Wheat genome sequencing group receives money from Bayer
The International Wheat Genome Sequencing Consortium (IWGSC) announced that it will receive approximately €1 million (EUR) over the next six months from Bayer CropScience (BCS) to support physical mapping of several wheat chromosomes. The goal of BCS’s contribution is to accelerate the consortium’s wheat genome sequencing effort by enabling the completion of physical maps for all 21 chromosomes. These maps are the foundation for obtaining ultimately a complete reference sequence of the hexaploid bread wheat genome, expected by 2016-17. The DNA sequence of the wheat genome will provide an essential tool for identifying and studying the function of wheat genes and support efficient breeding of new varieties.
The results of the BCS contribution will be made publicly available and will provide industry and academic scientists increased knowledge about the molecular basis of key traits in wheat. Concurrently, plant breeders and farmers around the world will gain essential resources to accelerate their breeding programs and develop more sustainable wheat varieties with increased tolerance to biotic and abiotic stresses.
IWGSC executive director, Kellye Eversole, stated that the announcement validates the relevance to breeders and industry of the consortium’s chromosome-based strategy for achieving the bread wheat reference genome sequence. According to IWGSC co-chair, Rudi Appels (Murdoch University), “the physical maps for isolated, individual, wheat chromosomes will facilitate direct linkage to traits used in the field and in breeding while also removing a significant roadblock towards achieving the reference sequence.” IWGSC co-chair, Beat Keller (University of Zurich) said that “this support is essential for the rapid completion of physical maps for all 21 bread wheat chromosomes as they provide the basis for the high quality sequence needed for both wheat breeding and basic research”.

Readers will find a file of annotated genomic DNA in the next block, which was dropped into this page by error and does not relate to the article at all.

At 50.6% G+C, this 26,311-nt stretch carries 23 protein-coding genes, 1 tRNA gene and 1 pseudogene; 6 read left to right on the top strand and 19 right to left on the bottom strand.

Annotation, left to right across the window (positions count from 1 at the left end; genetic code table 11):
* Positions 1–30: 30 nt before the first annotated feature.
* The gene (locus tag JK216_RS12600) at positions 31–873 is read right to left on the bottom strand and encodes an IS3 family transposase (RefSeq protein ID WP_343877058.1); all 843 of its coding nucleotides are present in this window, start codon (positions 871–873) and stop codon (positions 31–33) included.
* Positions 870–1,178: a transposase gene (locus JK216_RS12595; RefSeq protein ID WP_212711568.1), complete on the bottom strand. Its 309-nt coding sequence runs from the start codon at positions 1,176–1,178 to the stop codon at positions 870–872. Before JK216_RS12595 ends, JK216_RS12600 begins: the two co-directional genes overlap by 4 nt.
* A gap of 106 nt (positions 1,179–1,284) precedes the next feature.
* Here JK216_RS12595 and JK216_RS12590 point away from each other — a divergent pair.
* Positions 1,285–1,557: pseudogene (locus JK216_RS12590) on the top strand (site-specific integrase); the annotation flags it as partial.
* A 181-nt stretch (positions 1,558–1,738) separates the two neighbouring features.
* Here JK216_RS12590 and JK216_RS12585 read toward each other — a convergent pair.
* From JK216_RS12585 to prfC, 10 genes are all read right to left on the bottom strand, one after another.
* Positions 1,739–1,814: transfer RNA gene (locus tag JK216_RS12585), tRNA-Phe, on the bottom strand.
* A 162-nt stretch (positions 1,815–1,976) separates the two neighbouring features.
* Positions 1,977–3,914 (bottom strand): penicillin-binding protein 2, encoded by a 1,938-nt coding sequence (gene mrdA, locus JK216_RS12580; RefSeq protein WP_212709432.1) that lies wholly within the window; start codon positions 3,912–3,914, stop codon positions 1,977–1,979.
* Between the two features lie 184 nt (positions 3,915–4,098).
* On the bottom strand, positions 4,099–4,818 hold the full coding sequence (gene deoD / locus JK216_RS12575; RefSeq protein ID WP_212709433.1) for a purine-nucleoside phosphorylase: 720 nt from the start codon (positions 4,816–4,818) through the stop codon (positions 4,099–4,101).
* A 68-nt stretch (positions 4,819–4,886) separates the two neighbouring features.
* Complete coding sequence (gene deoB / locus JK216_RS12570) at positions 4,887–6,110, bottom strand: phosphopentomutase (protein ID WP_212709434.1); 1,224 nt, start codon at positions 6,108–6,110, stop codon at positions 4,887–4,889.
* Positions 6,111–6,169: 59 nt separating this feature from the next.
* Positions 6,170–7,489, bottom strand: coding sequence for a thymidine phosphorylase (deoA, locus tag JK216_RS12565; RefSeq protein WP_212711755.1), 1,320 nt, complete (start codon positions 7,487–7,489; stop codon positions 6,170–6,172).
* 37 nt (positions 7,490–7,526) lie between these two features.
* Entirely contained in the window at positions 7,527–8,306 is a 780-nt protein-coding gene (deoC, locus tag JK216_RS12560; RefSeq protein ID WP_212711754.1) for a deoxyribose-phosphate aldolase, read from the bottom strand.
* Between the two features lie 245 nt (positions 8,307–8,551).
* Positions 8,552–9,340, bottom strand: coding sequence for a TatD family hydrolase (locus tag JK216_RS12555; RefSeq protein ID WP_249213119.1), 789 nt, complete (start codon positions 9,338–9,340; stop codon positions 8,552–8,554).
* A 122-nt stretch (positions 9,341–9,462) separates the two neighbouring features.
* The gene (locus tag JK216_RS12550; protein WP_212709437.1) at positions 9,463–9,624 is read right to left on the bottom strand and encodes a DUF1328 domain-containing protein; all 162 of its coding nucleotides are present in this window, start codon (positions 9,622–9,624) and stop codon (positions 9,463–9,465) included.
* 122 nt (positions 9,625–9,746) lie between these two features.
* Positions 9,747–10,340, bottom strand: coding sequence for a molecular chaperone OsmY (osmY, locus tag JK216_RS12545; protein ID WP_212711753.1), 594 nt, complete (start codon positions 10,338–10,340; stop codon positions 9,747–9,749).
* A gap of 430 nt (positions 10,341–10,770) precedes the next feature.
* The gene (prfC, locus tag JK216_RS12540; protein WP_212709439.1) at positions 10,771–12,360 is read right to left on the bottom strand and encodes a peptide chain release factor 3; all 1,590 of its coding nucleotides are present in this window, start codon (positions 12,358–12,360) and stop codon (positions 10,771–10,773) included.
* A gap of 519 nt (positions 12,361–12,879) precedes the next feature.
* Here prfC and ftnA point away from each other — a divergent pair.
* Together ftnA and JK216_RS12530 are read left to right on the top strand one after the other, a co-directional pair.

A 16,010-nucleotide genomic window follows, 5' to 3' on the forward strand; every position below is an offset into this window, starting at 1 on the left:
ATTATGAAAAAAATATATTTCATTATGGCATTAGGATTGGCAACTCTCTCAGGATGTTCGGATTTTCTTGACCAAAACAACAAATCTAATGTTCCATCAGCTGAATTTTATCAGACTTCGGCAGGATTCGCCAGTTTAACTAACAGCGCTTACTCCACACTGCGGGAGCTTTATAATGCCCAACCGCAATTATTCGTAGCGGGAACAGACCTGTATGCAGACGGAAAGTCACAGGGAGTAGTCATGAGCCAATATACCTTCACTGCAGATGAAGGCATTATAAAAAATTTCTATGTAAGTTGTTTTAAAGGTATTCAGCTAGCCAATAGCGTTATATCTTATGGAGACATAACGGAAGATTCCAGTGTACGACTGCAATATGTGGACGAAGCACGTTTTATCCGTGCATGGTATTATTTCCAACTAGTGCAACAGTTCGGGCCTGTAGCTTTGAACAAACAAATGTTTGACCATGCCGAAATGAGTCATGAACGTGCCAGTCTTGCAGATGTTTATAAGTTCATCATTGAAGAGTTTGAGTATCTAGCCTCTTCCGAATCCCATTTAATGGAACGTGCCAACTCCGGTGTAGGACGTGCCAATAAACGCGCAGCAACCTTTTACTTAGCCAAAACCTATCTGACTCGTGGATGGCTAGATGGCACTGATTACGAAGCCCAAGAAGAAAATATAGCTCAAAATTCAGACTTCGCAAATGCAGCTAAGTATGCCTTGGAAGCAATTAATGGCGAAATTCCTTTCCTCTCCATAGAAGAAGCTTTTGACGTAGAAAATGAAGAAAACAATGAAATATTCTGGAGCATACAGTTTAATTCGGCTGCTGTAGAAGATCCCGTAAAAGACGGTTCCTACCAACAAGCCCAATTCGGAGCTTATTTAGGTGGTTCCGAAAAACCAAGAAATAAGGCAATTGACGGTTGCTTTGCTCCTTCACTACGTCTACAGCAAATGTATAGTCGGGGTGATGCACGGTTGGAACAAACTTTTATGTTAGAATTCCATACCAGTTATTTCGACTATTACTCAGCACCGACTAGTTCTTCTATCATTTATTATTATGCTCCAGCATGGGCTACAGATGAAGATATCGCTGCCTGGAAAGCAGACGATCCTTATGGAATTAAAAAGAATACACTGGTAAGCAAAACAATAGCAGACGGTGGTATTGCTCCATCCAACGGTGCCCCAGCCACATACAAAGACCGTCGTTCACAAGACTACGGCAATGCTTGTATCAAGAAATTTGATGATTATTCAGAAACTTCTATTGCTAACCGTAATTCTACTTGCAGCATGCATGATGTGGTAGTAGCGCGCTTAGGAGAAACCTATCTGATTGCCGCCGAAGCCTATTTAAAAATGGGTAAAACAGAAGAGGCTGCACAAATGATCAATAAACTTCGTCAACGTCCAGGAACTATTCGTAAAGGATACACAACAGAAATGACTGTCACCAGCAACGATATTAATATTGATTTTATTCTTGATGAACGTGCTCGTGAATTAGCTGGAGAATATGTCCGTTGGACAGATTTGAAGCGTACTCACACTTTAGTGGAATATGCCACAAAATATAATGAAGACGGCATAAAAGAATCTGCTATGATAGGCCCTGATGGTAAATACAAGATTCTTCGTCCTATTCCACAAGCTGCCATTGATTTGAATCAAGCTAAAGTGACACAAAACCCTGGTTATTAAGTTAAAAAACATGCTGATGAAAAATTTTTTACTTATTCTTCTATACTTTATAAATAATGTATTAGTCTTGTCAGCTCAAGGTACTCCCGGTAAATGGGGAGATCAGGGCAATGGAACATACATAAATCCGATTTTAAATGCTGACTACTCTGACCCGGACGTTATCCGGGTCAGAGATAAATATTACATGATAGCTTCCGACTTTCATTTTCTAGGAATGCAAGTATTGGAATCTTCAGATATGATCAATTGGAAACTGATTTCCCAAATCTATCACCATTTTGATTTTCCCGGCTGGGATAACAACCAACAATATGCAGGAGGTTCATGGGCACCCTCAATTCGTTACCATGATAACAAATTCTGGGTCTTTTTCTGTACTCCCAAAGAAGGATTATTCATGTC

“The Bayer CropScience-IWGSC-partnership is a good example of the role that industry can play in supporting large-scale genomics research,” said Catherine Feuillet, Head of Trait Research at BCS. “We are proud that BCS has taken this first initiative in wheat establishing a joint public-private partnership that will produce publicly available data sets that are crucial for applied genetics and genomics research.”
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